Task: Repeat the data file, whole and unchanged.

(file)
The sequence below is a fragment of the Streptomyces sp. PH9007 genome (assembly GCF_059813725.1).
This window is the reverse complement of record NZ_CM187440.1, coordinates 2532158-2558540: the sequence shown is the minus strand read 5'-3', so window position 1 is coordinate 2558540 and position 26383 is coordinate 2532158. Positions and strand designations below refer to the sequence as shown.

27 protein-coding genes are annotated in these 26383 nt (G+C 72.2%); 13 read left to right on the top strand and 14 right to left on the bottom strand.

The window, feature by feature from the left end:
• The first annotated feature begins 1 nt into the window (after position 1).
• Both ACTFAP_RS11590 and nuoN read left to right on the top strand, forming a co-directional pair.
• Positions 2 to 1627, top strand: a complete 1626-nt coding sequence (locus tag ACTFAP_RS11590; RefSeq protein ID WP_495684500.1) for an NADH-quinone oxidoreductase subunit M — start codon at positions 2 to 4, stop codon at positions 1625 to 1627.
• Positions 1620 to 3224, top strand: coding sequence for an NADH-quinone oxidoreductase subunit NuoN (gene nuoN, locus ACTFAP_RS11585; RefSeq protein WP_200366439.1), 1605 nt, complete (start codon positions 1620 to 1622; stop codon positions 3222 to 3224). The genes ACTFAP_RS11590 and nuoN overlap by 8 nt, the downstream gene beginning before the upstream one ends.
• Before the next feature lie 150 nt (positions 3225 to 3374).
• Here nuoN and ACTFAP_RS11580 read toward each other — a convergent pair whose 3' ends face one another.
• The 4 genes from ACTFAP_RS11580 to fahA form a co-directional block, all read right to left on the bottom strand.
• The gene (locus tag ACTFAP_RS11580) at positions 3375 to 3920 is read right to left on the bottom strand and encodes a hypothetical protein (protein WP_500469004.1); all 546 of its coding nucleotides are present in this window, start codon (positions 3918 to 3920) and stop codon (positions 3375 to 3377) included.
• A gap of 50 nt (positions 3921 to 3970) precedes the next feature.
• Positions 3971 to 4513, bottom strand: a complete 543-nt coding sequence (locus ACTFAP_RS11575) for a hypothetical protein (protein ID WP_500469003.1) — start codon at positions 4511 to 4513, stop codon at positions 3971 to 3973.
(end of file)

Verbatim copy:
The sequence below is a fragment of the Streptomyces sp. PH9007 genome (assembly GCF_059813725.1).
This window is the reverse complement of record NZ_CM187440.1, coordinates 2532158-2558540: the sequence shown is the minus strand read 5'-3', so window position 1 is coordinate 2558540 and position 26383 is coordinate 2532158. Positions and strand designations below refer to the sequence as shown.

27 protein-coding genes are annotated in these 26383 nt (G+C 72.2%); 13 read left to right on the top strand and 14 right to left on the bottom strand.

The window, feature by feature from the left end:
• The first annotated feature begins 1 nt into the window (after position 1).
• Both ACTFAP_RS11590 and nuoN read left to right on the top strand, forming a co-directional pair.
• Positions 2 to 1627, top strand: a complete 1626-nt coding sequence (locus tag ACTFAP_RS11590; RefSeq protein ID WP_495684500.1) for an NADH-quinone oxidoreductase subunit M — start codon at positions 2 to 4, stop codon at positions 1625 to 1627.
• Positions 1620 to 3224, top strand: coding sequence for an NADH-quinone oxidoreductase subunit NuoN (gene nuoN, locus ACTFAP_RS11585; RefSeq protein WP_200366439.1), 1605 nt, complete (start codon positions 1620 to 1622; stop codon positions 3222 to 3224). The genes ACTFAP_RS11590 and nuoN overlap by 8 nt, the downstream gene beginning before the upstream one ends.
• Before the next feature lie 150 nt (positions 3225 to 3374).
• Here nuoN and ACTFAP_RS11580 read toward each other — a convergent pair whose 3' ends face one another.
• The 4 genes from ACTFAP_RS11580 to fahA form a co-directional block, all read right to left on the bottom strand.
• The gene (locus tag ACTFAP_RS11580) at positions 3375 to 3920 is read right to left on the bottom strand and encodes a hypothetical protein (protein WP_500469004.1); all 546 of its coding nucleotides are present in this window, start codon (positions 3918 to 3920) and stop codon (positions 3375 to 3377) included.
• A gap of 50 nt (positions 3921 to 3970) precedes the next feature.
• Positions 3971 to 4513, bottom strand: a complete 543-nt coding sequence (locus ACTFAP_RS11575) for a hypothetical protein (protein ID WP_500469003.1) — start codon at positions 4511 to 4513, stop codon at positions 3971 to 3973.